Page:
East Penn Press

Monday, October 22, 2018
Attorney James Preston speaks to the Upper Milford Township Board of Supervisors while his clients, Elizabeth and Dan O’Rourke listen. “You would act if you could,” Preston said. “There is a way to fix it.”PRESS PHOTO BY DOUGLAS GRAVES Attorney James Preston speaks to the Upper Milford Township Board of Supervisors while his clients, Elizabeth and Dan O’Rourke listen. “You would act if you could,” Preston said. “There is a way to fix it.”PRESS PHOTO BY DOUGLAS GRAVES

UPPER MILFORD TOWNSHIP BOARD OF SUPERVISORS

Thursday, July 12, 2018 by DOUGLAS GRAVES Special to The Press in Local News

Zoning officer stomps on residents’ barn causing sour grapes

Residents packed the Upper Milford Township Board of Superviors meeting room July 5 to support a local vintner’s quest to save the family farm’s grapes.

Dan and Elizabeth O’Rourke need a 60- by 70-foot building to process the grapes when they are harvested.

According to Dan and Elizabeth O’Rourke, they had requested permission to build the necessary barn last year, but a recent decision by the Upper Milford Township zoning officer has put the building on the back burner.

In the meantime, the grapes are growing.

“We have to get these grapes processed,” Dan O’Rourke said, “or we will lose the farm. We put our life savings into this. All we’ve met is resistance.”

Elizabeth O’Rourke said all paperwork and requested materials had been delivered to the township office when requested, but Bud Carter and Brian Miller, township staff, disputed her version of events.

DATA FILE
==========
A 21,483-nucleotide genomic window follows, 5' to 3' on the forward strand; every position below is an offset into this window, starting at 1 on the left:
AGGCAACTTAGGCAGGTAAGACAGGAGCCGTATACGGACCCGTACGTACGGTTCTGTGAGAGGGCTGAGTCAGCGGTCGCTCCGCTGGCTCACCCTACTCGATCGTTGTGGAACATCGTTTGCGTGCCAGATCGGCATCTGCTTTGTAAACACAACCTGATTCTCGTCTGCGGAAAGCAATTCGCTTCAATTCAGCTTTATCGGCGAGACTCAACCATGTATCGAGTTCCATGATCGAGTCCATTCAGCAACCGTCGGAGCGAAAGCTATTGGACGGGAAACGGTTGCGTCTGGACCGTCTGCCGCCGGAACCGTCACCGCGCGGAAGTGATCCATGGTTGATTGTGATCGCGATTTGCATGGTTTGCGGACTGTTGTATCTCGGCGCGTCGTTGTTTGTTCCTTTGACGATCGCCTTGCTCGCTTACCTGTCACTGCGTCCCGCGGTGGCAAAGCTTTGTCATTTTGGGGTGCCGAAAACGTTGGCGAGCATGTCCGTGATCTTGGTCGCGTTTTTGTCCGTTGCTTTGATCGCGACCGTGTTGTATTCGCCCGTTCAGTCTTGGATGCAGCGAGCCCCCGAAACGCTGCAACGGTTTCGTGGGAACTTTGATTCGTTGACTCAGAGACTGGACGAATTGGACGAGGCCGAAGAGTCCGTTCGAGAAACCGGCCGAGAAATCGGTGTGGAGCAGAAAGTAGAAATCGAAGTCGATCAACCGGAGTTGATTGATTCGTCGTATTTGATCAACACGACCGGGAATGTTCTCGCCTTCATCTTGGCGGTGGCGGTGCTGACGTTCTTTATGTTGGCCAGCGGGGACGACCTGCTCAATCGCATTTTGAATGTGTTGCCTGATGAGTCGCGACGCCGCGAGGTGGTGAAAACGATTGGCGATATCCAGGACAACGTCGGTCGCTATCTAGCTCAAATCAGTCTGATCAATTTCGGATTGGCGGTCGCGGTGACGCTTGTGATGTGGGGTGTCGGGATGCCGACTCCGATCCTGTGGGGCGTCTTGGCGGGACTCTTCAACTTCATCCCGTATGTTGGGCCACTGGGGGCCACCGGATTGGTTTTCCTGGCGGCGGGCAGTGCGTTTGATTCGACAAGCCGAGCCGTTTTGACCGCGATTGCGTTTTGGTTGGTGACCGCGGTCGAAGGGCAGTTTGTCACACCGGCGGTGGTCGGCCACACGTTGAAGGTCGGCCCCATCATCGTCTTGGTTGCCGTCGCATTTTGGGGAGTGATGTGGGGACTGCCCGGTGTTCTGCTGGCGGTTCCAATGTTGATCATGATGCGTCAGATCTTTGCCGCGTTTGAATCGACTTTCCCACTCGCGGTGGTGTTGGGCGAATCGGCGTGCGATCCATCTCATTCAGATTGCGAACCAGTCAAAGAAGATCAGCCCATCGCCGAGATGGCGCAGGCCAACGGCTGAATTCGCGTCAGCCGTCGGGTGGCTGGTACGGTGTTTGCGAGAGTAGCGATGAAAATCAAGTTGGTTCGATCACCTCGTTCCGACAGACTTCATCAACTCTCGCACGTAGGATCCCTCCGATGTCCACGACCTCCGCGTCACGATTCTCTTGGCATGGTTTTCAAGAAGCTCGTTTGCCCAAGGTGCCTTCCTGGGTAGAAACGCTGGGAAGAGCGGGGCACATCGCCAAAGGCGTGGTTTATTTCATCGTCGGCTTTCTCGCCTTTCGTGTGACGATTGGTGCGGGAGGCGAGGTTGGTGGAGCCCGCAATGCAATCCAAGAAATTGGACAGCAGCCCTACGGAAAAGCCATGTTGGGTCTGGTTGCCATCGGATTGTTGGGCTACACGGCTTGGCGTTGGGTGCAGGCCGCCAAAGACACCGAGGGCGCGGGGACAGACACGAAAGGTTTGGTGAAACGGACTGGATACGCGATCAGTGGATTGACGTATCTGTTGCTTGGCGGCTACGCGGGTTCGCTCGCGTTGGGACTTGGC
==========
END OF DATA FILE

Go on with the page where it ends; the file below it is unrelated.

Supervisor Robert Sentner suggested the O’Rourke’s ask for a special exception at a zoning hearing board meeting.

The decision to deny the building permit is not valid, according to O’Rourke’s attorney James Preston, who said the state law specifically exempts “winery” operation from the requirement. The farm building, according to state law, is not subject to zoning regulations.

“This is not ambiguous,” Preston said. “Crop farming is a right. Grapes are a crop.”

Several residents began speaking in support of the winemakers.

“Some of the things you do are overreach,” said a person in the back of the room addressing the supervisors and township staff. “You should accommodate them,” said another. Referring to a potential lawsuit, another resident said, “You bring these things on yourselves.”

“We don’t want outdoor concerts; we don’t want a wedding venue,” another said. The speaker was referring to speculation the proposed barn might be used for other purposes than processing grapes.

Mary Rumfield said, “These are gorgeous people – honest, friendly… and I don’t like the way they have been treated.”

The 97-year old supporter got a round of applause for her remarks.

“The supervisors are strictly limited by statute. There is nothing this board can do to overturn the zoning officer’s decision,” township Solicitor Marc Fisher said.

Preston suggested a solution.

“You would act if you could,” Preston said. “There is a way to fix it. We can sue; then the board can make a settlement. Then it’s over; it’s bypassing the zoning people. These grapes have to get in the building.”

Dan O’Rourke, in a later interview, said his vineyard on St. Peters Road is on 60 acres which has 17.6 miles of trellises. He said 15.6 miles of grapes are growing on the trellises.

“They are vina fora grapes used for chardonnay, pinot noir and Riesling,” Dan O’Rourke said. He named a few other types of wine which can be made from his grapes.